What I’ve Learned: Scott Morris on raising daughters, and the joys that come with breaking down stereotypes


Origin Energy's Scott Morris has taken parental leave twice, and in completely different worlds. Here, he opens up about raising daughters beyond gender stereotypes, focusing on the things that matter, and the confidence that comes with time.

Firstly, tell us a little bit about yourself, your baby, and the work you do.

I’m 34 years old. My wife, Kristen, and I have two daughters, 1.5 year old Ella and 3.5 year old Olivia. We live in Melbourne and are both avid snowboarders. We enjoy travelling, spending time with friends, and exploring new things.

I’m a Chartered Accountant who has worked in a variety of roles. Right now, I work as a finance business partner for the Origin IT team. It’s a role where it’s constantly busy with budgets, monthly reporting, forecasting, financial reporting and trying to drive better insights as to how we spend our IT budget. My main role is liasing with budget holders and ensuring that the team is financially on track. There are lots of spreadsheets, and the change to working from home has been something that I’ve had to adjust to, but now it’s something that I enjoy as I’m able to see more of my family.

After the birth of your child, you decided to take parental leave. When did you take it and how long did you take it for? 

We’ve had two daughters and I took parental leave for both of them. Olivia was our first and I took six months full-time parental leave and then did six months part-time. Olivia was just over one when I took this leave and it just gave me the opportunity to build a better relationship with her. She was at a really fun stage and it meant we got to have lots of park dates, rhyme time and it meant that my wife could start working on her career again. It was also a chance for me to play a daily role in how Olivia learnt new things, and even meant that she saw a totally different side to me. I was no longer the person who bathed her and put her to bed, but someone who was there all day and kept her safe, prepared her meals, and was the person in the house driving the organisation.

When we had Ella it was right before the COVID-19 lockdowns began. We’re in Melbourne so it was hard juggling a toddler and a baby. I started to take one day a week just to break things up from a very early age and cope with working from home. By the time Ella turned one, Kristen was ready to return to work. Now, I’m using Origin’s flexible parental leave to take two days a week to look after Ella. It’s totally different this time around. I’m hoping to continue this until at least the end of the year, depending on work requirements. This time around we haven’t been able to explore or do those things like rhyme time or babycino dates. It’s been a lot harder, but I’ve still been able to build that amazing relationship with Ella. It’s the time I get to have with Ella where she is the sole focus and doesn’t have the spotlight taken away from her by her sister.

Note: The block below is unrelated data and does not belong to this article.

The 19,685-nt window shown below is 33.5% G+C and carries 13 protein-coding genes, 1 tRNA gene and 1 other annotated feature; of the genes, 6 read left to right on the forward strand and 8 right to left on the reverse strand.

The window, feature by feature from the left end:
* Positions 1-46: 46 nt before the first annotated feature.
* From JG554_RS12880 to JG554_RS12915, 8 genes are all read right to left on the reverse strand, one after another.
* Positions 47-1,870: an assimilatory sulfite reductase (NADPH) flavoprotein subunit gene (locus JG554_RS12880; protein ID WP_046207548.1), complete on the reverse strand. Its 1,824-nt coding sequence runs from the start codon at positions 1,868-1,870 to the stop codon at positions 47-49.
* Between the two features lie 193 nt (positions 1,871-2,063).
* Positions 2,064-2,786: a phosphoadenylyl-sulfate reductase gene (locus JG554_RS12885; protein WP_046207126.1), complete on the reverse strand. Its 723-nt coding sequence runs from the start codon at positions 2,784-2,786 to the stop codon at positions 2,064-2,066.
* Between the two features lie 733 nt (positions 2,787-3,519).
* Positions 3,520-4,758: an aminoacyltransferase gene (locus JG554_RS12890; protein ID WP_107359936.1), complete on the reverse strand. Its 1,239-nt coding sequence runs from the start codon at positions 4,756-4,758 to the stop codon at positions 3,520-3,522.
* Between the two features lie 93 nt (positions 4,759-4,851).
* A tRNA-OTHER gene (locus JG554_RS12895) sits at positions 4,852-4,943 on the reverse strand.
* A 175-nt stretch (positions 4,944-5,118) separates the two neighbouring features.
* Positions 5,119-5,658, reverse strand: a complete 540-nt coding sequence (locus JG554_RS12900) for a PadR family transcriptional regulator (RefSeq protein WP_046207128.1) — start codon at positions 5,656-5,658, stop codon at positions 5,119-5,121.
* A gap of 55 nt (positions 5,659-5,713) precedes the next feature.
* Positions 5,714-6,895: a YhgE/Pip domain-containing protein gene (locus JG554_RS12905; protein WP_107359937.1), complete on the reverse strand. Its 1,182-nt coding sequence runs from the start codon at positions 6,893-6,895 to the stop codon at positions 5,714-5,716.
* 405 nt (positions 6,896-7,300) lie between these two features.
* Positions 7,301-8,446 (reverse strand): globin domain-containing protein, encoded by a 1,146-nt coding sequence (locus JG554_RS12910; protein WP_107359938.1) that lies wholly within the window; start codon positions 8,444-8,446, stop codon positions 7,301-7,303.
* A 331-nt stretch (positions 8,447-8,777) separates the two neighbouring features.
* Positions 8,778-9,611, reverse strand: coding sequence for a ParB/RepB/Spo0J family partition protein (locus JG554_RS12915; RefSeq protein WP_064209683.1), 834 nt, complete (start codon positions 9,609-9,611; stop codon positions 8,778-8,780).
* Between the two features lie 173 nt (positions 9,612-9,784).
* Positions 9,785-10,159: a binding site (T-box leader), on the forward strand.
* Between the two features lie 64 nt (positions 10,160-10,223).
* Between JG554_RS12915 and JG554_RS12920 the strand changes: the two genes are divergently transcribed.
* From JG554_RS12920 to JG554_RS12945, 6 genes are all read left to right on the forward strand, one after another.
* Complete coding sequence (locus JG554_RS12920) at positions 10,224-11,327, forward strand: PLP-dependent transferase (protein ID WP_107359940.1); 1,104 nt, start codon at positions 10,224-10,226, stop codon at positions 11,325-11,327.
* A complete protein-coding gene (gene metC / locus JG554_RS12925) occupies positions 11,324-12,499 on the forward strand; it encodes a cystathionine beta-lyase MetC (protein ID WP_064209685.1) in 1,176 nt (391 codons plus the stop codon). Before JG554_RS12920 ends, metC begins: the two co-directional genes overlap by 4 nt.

Overall, I’ve felt that the parenting responsibilities have been much more shared. To be honest, I don’t know any different, but I’ve had the chance to build fantastic relationships with both my daughters at a really crucial age. There is never a favourite parent in our house, we are equal in our daughters’ eyes.

What was the greatest challenge and the greatest reward you experienced during parental leave?

In terms of the greatest challenge, it’s really hard being the primary carer as a father. I mean it is utterly exhausting some days. I watched my wife go through so many highs and lows when she first looked after Ella and Olivia. I felt helpless.

When I finally took over the primary carer role, I felt like I didn’t go through the trials that other mothers did. It immediately put me on the backfoot when trying to mingle with other parents when I took the kids to parks etc. I found it hard to relate and join in with other parents simply because I played a different role throughout the birth and feeding after birth. It may have been all in my head, but over time I learnt to accept my role, and know that everything I was doing was for my daughters and the social aspect would come with time and experience. There is a lot of support for new mothers (which I totally agree with), but I did find that support for fathers taking on a carer role was limited.

In terms of the greatest reward, my daughters see me as an equal parent. Neither of them “run” to mummy when they are hurt. They run to the parent they want to go to, which makes me so proud. My daughters are learning that they can be strong young girls, and the gender of a caregiver doesn’t define who can show love or fix their sore knee. I’m also not pushing a gender stereotype on my children. It’s important to set an example for our girls in everything we do, which includes parenting.